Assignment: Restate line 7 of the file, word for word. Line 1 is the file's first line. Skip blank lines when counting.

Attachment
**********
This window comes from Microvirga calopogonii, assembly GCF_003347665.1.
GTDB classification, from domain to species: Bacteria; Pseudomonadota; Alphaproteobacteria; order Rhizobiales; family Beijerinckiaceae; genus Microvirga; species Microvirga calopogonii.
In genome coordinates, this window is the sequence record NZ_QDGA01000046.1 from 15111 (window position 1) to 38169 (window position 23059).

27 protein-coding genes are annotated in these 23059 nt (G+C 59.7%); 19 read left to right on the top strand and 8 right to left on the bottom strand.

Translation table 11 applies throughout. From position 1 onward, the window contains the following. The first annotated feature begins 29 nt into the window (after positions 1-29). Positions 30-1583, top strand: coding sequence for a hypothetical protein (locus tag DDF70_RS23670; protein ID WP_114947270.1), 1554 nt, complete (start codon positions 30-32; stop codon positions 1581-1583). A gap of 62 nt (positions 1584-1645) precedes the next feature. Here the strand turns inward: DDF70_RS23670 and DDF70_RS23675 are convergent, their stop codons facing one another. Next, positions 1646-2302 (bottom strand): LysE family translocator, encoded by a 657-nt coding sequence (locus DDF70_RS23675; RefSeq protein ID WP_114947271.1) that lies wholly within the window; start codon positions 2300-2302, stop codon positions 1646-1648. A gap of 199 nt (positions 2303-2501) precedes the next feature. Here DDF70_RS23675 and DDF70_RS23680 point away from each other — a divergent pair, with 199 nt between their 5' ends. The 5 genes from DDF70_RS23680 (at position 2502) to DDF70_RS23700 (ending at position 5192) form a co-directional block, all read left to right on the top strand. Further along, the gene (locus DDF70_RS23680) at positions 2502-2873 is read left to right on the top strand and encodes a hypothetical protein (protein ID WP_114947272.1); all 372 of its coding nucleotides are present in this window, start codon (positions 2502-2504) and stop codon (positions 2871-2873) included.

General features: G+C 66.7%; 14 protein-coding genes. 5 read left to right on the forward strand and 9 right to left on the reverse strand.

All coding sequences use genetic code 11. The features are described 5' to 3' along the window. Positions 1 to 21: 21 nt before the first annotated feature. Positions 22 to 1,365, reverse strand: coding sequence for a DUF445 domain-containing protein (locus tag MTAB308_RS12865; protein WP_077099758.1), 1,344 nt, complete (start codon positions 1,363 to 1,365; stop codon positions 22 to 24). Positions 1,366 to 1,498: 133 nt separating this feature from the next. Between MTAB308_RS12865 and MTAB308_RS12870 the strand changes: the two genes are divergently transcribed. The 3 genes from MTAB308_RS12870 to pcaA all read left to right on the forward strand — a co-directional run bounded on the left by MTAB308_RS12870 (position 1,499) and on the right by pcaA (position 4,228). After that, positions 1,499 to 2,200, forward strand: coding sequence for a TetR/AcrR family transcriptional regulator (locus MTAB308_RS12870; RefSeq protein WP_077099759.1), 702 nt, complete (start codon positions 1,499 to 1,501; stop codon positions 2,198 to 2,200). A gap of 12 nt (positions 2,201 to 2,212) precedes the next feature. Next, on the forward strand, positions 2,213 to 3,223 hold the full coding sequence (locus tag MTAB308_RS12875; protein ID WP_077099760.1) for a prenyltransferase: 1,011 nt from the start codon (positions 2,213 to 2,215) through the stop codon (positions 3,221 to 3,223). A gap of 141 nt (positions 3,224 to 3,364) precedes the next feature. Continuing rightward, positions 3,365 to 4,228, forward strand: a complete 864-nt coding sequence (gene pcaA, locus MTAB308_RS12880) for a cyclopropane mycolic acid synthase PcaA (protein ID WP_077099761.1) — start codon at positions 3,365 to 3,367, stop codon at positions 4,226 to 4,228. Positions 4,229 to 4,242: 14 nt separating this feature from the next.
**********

All coding sequences use genetic code 11. The features are described 5' to 3' along the window. Positions 1 to 21: 21 nt before the first annotated feature. Positions 22 to 1,365, reverse strand: coding sequence for a DUF445 domain-containing protein (locus tag MTAB308_RS12865; protein WP_077099758.1), 1,344 nt, complete (start codon positions 1,363 to 1,365; stop codon positions 22 to 24). Positions 1,366 to 1,498: 133 nt separating this feature from the next. Between MTAB308_RS12865 and MTAB308_RS12870 the strand changes: the two genes are divergently transcribed. The 3 genes from MTAB308_RS12870 to pcaA all read left to right on the forward strand — a co-directional run bounded on the left by MTAB308_RS12870 (position 1,499) and on the right by pcaA (position 4,228). After that, positions 1,499 to 2,200, forward strand: coding sequence for a TetR/AcrR family transcriptional regulator (locus MTAB308_RS12870; RefSeq protein WP_077099759.1), 702 nt, complete (start codon positions 1,499 to 1,501; stop codon positions 2,198 to 2,200). A gap of 12 nt (positions 2,201 to 2,212) precedes the next feature. Next, on the forward strand, positions 2,213 to 3,223 hold the full coding sequence (locus tag MTAB308_RS12875; protein ID WP_077099760.1) for a prenyltransferase: 1,011 nt from the start codon (positions 2,213 to 2,215) through the stop codon (positions 3,221 to 3,223). A gap of 141 nt (positions 3,224 to 3,364) precedes the next feature. Continuing rightward, positions 3,365 to 4,228, forward strand: a complete 864-nt coding sequence (gene pcaA, locus MTAB308_RS12880) for a cyclopropane mycolic acid synthase PcaA (protein ID WP_077099761.1) — start codon at positions 3,365 to 3,367, stop codon at positions 4,226 to 4,228. Positions 4,229 to 4,242: 14 nt separating this feature from the next.